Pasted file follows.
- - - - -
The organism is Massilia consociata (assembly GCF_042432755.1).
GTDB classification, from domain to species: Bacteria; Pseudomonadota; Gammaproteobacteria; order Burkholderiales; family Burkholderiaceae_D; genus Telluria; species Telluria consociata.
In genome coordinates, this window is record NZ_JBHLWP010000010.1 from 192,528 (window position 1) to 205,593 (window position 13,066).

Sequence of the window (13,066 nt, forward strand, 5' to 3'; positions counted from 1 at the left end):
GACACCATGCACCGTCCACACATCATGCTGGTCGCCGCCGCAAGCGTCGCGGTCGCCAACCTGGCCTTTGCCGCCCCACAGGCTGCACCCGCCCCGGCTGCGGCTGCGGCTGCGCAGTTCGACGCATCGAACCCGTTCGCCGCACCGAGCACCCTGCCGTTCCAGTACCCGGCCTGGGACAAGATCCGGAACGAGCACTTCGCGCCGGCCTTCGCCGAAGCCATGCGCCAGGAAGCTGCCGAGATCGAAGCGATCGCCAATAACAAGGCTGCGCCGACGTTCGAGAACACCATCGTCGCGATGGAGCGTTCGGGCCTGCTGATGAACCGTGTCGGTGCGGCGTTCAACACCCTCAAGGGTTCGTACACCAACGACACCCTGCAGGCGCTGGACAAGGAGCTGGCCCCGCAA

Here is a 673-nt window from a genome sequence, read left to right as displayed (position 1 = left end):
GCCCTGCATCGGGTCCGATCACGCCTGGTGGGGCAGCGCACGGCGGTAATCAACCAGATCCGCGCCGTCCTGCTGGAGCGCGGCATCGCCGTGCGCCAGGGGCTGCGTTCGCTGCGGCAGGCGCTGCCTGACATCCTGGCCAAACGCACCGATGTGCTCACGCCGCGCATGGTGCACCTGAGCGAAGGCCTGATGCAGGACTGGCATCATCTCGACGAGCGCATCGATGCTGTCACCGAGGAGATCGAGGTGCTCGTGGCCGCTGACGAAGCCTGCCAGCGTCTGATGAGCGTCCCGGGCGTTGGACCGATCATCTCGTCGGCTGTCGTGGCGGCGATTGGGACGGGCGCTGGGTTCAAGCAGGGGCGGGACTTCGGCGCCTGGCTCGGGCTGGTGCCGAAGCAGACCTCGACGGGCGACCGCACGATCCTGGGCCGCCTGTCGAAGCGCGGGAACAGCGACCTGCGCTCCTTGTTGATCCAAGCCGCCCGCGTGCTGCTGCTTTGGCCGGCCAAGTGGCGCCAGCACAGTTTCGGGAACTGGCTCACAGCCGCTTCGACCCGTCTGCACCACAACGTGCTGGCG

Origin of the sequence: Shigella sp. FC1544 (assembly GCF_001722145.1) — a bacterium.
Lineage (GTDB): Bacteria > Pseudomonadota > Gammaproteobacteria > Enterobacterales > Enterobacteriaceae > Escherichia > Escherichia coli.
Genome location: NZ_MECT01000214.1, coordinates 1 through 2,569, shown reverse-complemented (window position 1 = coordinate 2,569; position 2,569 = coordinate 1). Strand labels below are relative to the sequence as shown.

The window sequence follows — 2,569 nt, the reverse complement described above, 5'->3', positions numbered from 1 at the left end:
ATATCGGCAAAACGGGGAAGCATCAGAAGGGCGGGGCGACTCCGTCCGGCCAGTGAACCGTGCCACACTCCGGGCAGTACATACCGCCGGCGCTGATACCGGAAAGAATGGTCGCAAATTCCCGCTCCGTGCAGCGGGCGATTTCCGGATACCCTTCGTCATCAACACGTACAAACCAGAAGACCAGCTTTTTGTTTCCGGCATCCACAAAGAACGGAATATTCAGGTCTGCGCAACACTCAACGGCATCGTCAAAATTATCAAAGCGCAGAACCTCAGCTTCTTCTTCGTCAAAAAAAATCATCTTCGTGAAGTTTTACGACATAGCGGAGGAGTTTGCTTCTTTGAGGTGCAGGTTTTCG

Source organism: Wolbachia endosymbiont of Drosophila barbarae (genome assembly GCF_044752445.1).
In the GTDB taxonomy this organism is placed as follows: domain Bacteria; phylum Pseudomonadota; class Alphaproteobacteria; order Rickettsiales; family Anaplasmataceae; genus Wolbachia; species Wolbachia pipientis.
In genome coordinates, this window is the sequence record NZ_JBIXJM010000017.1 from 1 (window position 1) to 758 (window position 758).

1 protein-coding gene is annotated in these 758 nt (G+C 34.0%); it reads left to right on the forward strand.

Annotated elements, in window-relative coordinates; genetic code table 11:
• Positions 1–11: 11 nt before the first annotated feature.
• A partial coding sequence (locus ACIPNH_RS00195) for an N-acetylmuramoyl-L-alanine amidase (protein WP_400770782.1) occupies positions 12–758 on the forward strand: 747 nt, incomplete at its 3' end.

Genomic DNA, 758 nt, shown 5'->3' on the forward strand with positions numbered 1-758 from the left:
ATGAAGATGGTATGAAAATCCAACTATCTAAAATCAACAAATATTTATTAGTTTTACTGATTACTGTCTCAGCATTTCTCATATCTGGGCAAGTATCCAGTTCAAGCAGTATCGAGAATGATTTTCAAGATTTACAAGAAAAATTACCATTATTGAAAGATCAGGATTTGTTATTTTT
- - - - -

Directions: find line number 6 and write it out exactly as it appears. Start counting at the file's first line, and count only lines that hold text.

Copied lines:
Here is a 673-nt window from a genome sequence, read left to right as displayed (position 1 = left end):